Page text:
Efforts to save the ko’ko’ from extinction are ongoing and public awareness and community involvement inspired by events such as the Guam Ko’ko’ Race have made a remarkable impact. A Guam Visitors Bureau signature event, the race was first held in 2006 and participant numbers and prestige have grown with each succeeding year.
The 2015 Guam Ko’ko’ Road Race half marathon is 13.1 miles or 21.0975 kilometres. The course is an out-and-back that starts in Tumon in front of the Guam Visitors Bureau, heads north on San Vitores Road for about a quarter mile before turning right up Route 14A (or commonly known as JFK hill), reaching its highest elevation. Cresting the top of the hill, runners will then head south on Marine Corps Drive (Route 1), encountering their only real incline on the way to the turnaround point. The race route remains on Route 1, passing through the village of Tamuning, Hagatna, and Anigua. They will reach the turnaround point which is just inside the boundaries of the village of Asan. The real test starts as the return leg is deceptively more difficult as it is a gradual uphill back to the highest point on the course at JFK hill. The course ends with a short descent down Route 14A, a slight incline in front of the Guam Marriott Hotel and then a final stretch to the finish line.
What is an Ekiden Relay?
An Ekiden is a Japanese relay run. Eki means “location” and Den means “deliver.” In early days in Japan, important documents were expedited by several runners from one location to another. The sporting event of Ekiden is based on this classic courier service. A tasuki, or a sling or sash, symbolizes the package of documents. Four runners form a team, passing the sash (which is worn over the shoulder) between each runner at an exchange point. The team with the fastest total finish time wins the Ekiden. The first Ekiden race was sponsored by the Yomiuri Shimbun in 1917 and was run over three days between the old Japanese capital of Kyoto and the modern capital of Tokyo, a distance of 508 kilometers, to celebrate the anniversary of the moving of the capital to Tokyo. The term ekiden was coined by the poet Toki Zemmaro (1885-1980) who was the head of the Yomiuri Shimbun’s Social Affairs Department at that time. The popularity of Ekiden in Japan is unsurpassed in any other country; however, it is spreading throughout the world with races in New Zealand, Canada, Spain, the Netherlands, China, Germany, France, the United States, Korea and Guam.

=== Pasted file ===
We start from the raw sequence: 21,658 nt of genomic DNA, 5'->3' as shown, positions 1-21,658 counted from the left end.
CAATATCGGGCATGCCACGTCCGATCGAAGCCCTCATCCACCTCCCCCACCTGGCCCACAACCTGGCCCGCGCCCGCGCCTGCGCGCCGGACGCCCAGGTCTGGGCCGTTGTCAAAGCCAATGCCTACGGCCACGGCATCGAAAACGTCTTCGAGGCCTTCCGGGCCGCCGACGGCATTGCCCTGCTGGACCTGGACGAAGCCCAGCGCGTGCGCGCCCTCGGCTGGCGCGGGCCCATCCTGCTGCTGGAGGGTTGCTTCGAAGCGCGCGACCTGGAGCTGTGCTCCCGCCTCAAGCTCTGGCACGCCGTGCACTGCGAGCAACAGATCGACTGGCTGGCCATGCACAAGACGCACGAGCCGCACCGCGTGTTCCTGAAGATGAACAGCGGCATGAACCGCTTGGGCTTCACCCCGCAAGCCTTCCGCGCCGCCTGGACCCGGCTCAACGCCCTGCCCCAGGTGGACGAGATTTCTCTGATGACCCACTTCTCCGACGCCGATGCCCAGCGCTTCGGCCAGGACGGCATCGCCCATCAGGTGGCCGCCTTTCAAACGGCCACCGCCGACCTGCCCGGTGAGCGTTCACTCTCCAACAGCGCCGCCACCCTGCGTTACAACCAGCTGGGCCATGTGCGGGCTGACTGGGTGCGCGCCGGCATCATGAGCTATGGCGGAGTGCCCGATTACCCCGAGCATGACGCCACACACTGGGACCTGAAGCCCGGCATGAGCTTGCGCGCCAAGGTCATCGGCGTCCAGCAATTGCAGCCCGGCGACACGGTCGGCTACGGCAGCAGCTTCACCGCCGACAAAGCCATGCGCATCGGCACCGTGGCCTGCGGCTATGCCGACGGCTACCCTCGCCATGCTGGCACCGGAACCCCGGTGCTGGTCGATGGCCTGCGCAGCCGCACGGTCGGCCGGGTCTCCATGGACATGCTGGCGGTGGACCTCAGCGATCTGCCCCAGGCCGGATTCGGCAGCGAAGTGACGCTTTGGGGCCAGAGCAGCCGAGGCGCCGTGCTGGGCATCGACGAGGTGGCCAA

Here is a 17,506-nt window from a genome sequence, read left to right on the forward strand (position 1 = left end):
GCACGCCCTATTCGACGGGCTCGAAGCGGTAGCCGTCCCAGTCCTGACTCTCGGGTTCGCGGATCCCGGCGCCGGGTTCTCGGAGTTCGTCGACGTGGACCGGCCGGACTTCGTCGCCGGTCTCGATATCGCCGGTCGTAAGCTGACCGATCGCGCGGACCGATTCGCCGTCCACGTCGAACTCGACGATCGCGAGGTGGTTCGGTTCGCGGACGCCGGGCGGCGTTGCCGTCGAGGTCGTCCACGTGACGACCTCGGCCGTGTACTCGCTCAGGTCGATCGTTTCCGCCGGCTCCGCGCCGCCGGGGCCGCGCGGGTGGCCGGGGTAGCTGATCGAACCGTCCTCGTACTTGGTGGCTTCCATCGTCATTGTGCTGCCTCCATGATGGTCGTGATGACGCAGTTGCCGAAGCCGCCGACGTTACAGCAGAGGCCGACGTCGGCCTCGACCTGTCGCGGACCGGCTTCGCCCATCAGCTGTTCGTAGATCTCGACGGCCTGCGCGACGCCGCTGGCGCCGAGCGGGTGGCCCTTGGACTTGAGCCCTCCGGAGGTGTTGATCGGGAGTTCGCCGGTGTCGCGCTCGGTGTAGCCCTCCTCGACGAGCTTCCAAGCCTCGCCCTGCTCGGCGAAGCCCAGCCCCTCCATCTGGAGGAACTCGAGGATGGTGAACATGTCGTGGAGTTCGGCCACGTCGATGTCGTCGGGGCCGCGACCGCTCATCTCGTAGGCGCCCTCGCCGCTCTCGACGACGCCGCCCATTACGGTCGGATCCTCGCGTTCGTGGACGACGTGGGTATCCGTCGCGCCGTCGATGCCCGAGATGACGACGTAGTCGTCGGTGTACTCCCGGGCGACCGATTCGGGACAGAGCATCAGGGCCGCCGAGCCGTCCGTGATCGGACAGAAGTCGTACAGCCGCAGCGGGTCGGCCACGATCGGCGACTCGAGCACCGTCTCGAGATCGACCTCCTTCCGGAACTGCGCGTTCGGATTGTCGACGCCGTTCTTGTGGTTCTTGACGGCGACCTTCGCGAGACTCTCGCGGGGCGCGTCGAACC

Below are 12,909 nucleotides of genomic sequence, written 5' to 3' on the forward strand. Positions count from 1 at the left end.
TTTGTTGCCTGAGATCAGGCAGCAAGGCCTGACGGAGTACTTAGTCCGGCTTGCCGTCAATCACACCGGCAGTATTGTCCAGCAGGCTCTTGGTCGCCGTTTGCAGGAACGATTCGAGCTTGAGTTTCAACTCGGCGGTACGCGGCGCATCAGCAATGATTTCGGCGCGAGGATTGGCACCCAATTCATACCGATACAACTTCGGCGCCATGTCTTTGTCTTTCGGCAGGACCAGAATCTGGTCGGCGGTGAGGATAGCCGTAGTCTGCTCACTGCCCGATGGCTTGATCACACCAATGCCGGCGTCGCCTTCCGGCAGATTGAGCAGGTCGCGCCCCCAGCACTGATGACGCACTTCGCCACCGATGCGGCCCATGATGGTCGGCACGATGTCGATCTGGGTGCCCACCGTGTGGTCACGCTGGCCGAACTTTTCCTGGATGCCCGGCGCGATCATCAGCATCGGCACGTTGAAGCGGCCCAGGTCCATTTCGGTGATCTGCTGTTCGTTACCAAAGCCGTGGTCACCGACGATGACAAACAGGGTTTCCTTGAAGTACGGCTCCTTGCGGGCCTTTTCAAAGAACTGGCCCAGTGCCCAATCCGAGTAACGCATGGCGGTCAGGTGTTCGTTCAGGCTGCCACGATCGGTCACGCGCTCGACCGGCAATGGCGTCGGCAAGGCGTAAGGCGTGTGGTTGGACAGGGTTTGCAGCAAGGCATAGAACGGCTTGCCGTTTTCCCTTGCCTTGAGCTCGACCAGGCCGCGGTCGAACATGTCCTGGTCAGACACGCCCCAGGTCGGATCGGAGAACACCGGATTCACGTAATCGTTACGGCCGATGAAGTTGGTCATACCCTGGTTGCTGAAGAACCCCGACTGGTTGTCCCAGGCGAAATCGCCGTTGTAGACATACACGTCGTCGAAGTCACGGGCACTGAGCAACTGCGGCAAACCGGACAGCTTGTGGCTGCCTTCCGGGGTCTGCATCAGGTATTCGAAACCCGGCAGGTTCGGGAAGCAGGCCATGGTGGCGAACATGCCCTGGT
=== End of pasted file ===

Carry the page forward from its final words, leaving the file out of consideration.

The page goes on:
Water will be available at the Start and Finish lines. The first Aid Station is approximately 2.5 km from the start. Subsequent aid stations will follow at intervals of one to two kilometers. There will be a total of four Hydration/aid stations on the course (runners will encounter the aid stations twice – on the way out and then back) where water and Powerade will be served. First Aid and restrooms will also be available at aid stations.
Every runner that completes the course will receive a finisher’s medal as they enter the post-race festivities in Governor Joseph Flores Memorial Park (Ypao). Within minutes of finishing, the runner will also find an individual race results card available that details their total finishing time, split and pace time and their place overall and in their division.